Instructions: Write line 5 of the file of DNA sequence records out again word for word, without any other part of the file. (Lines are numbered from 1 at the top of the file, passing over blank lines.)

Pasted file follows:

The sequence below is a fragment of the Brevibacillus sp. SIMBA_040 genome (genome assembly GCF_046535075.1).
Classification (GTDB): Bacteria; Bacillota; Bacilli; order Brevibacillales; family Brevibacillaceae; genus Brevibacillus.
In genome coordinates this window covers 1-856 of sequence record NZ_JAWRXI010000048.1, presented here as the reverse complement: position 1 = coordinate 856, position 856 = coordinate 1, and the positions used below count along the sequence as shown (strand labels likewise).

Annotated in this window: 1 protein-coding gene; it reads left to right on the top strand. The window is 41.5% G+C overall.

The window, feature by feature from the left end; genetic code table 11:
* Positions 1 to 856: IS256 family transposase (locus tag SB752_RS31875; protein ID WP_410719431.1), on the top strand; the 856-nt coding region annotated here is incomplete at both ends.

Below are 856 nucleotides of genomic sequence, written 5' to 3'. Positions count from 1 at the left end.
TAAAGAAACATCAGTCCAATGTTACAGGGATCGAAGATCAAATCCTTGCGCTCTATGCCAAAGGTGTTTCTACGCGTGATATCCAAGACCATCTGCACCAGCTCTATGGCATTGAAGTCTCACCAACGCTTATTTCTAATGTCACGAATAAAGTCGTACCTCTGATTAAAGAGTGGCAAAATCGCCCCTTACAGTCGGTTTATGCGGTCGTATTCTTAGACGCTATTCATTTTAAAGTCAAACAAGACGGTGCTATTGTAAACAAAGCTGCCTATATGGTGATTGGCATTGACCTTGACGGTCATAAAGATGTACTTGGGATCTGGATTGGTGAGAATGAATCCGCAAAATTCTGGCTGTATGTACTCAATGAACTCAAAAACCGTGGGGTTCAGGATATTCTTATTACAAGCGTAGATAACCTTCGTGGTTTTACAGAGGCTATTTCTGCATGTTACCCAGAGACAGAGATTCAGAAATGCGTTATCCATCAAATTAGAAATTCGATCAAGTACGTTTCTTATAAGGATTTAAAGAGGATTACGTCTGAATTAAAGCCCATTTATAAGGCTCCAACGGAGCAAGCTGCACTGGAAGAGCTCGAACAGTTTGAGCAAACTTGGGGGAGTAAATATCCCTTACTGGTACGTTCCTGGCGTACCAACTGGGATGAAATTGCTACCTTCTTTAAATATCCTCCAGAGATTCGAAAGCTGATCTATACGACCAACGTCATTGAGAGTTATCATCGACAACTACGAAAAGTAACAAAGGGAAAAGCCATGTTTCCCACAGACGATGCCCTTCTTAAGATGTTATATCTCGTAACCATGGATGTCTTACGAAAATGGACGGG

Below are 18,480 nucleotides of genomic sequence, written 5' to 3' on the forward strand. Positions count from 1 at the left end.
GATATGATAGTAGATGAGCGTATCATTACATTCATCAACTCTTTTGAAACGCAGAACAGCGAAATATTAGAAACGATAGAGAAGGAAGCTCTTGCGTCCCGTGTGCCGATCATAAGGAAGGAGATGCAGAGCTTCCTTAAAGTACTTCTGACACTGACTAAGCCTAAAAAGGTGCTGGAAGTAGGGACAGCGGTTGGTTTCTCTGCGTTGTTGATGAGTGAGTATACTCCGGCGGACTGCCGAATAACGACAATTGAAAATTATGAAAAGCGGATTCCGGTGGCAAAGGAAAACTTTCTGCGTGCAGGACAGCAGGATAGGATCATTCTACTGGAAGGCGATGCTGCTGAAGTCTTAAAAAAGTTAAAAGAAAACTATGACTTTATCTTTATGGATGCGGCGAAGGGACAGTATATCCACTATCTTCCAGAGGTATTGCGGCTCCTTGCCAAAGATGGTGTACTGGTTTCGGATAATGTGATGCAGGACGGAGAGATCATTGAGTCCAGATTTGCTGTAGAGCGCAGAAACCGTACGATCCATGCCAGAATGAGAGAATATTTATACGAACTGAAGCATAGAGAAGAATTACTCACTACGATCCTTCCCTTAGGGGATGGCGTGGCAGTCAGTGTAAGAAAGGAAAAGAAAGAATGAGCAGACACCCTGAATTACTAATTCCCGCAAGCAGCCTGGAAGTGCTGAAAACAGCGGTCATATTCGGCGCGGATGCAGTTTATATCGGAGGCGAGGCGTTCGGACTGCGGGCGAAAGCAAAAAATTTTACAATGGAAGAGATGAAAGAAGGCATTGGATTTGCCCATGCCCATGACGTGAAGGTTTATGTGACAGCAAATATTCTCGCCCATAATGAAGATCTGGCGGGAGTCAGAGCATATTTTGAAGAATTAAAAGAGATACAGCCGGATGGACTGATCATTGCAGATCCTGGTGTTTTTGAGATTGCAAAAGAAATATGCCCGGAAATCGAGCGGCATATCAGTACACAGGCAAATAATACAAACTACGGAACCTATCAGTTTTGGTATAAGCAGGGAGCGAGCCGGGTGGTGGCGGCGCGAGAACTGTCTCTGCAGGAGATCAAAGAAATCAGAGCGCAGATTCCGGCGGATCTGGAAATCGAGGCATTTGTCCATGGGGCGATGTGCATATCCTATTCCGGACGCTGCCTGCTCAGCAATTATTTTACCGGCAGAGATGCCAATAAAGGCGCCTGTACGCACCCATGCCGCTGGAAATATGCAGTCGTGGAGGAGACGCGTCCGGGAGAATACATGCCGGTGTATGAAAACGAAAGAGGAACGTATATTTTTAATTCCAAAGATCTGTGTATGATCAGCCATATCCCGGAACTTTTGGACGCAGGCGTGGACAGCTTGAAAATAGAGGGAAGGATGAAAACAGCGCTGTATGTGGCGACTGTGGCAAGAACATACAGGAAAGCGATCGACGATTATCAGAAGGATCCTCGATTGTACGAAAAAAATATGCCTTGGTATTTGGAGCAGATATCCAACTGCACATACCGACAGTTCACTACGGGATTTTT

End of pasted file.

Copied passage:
The window, feature by feature from the left end; genetic code table 11: